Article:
Why was it so painful?  For me it was a symbol of my strength, health and vitality.  The shock of possibly losing it was heartbreaking.

The doctor told me that a cold cap during chemo sometimes worked in preventing hair loss.  As I moved closer to my first chemo appointment, I knew I needed to prepare myself which meant a short haircut.  The cold cap needed to have contact with the head in order to work, and also if my hair was to fall out, then it would be easier to deal with.   Going to the local hairdresser just seemed too difficult as I imagined staring at myself in the mirror sobbing as long strands of my auburn hair fell to the floor.

Then one of those little miracles happened, which seem to happen all the time when you’re going through a traumatic experience – ‘out of the blue’ our neighbour mentioned to my husband that she was an ex-hairdresser.  I was relieved to be able to have my hair cut in the privacy of my bathroom.  When Fiona came round the following day, I deliberately chose a seat which wouldn’t allow me to see my reflection, I just trusted her to do her job. I closed my eyes so I couldn’t see my hair fall, and then after it was all over, I looked at myself in the mirror, and it wasn’t too bad.  That was the easy part though.

The first time I went to hospital for chemotherapy the nurses came in every fifteen minutes with a cold cap – a soft helmet which is kept in the freezer – to try and paralyse the hair follicles I presume.  Unfortunately the cap didn’t work, it just gave me a excruciating headache – after three sessions my hair began to fall out….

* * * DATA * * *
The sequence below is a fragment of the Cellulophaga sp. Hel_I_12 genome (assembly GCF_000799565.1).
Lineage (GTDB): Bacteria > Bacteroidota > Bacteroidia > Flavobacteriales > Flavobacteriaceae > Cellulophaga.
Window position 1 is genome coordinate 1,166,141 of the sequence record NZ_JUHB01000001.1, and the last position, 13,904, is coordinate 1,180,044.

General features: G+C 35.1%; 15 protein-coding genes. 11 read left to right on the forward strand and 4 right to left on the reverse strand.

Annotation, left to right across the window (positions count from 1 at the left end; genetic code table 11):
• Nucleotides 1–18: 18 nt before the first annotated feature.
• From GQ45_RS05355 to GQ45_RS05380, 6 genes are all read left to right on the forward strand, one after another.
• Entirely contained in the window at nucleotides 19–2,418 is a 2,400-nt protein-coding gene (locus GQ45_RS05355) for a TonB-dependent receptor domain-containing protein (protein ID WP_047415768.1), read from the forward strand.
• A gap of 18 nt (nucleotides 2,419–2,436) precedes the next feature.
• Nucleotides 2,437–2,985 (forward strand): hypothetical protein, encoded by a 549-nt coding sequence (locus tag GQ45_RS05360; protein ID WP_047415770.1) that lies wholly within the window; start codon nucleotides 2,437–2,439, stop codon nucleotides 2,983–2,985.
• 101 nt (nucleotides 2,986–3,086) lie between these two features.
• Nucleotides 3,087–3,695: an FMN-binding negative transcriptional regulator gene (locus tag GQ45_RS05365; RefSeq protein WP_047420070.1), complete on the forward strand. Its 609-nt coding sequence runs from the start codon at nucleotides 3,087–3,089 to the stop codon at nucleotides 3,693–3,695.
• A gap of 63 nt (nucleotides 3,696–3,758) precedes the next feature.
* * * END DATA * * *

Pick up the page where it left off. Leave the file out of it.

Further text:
My hair already seemed thinner, and then I began to notice hair on my pillow, the kitchen table, the sofa….wherever I sat really  It was also extremely itchy, as if a rash had developed on my skull.  A couple of days later,when I put my hand on my head, the hair would come out in handfuls.  I found this so distressing, more than anything it was the feeling of hopelessness, and the lack of control.  One morning I woke up and decided it needed to be shaved off.

Luckily my good friend Andrea was staying with us during this time.  I asked her that morning if she would do me the honour, but knew it was a big ask.  Andrea was a doctor, so immensely practical, but also extremely kind and sensitive.  I had thought of asking my husband to do it, but I think we would have both been too upset.

Sitting in the bathroom, I put my head in her hands, literally and metaphorically.  She first cut it as short as possible with scissors and then started to shave it, gently and methodically.  Tears rolled down my cheeks, as I had flashes of negative images of Jewish people having their heads shaved in Nazi Germany or women shamed after the war being paraded through the streets.  I needed to take my power back, rather than be a victim so I tried to change my vision.  I started to think of Buddhist monks or strong female actresses such as Sigourney Weaver who had shaved their heads for a film role.  This somehow made me feel more powerful.

After it was shaved, I put a soft cotton/silk cap on my skull, but wouldn’t actually look at my head for at least a week.  I then needed to decide how to cover my head for the outside world, but that’s another story.